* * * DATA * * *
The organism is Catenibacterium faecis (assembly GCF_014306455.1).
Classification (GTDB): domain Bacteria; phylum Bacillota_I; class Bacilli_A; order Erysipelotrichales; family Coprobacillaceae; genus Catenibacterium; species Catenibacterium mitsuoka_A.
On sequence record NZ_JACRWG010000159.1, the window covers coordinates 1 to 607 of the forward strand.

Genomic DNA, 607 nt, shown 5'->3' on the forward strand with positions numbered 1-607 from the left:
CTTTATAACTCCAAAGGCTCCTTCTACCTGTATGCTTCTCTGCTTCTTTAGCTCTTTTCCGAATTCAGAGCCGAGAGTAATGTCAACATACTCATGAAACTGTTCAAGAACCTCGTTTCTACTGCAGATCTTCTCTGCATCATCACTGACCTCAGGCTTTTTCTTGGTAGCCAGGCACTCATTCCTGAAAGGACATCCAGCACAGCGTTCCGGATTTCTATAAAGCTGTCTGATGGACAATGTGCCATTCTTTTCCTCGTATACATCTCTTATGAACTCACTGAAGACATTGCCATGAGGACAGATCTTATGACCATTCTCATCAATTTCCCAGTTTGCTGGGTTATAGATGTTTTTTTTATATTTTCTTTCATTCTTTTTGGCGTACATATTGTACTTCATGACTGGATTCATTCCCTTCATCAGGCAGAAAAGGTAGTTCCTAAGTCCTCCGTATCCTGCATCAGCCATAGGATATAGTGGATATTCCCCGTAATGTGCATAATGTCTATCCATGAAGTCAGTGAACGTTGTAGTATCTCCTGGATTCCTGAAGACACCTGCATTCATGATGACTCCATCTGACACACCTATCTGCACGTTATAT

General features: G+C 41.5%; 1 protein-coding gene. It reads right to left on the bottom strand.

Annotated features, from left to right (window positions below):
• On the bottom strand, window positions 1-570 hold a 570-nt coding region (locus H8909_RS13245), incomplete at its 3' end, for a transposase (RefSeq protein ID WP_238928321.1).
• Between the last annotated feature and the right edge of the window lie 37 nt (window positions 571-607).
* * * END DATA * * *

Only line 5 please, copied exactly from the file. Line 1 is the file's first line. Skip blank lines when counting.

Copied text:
CTTTATAACTCCAAAGGCTCCTTCTACCTGTATGCTTCTCTGCTTCTTTAGCTCTTTTCCGAATTCAGAGCCGAGAGTAATGTCAACATACTCATGAAACTGTTCAAGAACCTCGTTTCTACTGCAGATCTTCTCTGCATCATCACTGACCTCAGGCTTTTTCTTGGTAGCCAGGCACTCATTCCTGAAAGGACATCCAGCACAGCGTTCCGGATTTCTATAAAGCTGTCTGATGGACAATGTGCCATTCTTTTCCTCGTATACATCTCTTATGAACTCACTGAAGACATTGCCATGAGGACAGATCTTATGACCATTCTCATCAATTTCCCAGTTTGCTGGGTTATAGATGTTTTTTTTATATTTTCTTTCATTCTTTTTGGCGTACATATTGTACTTCATGACTGGATTCATTCCCTTCATCAGGCAGAAAAGGTAGTTCCTAAGTCCTCCGTATCCTGCATCAGCCATAGGATATAGTGGATATTCCCCGTAATGTGCATAATGTCTATCCATGAAGTCAGTGAACGTTGTAGTATCTCCTGGATTCCTGAAGACACCTGCATTCATGATGACTCCATCTGACACACCTATCTGCACGTTATAT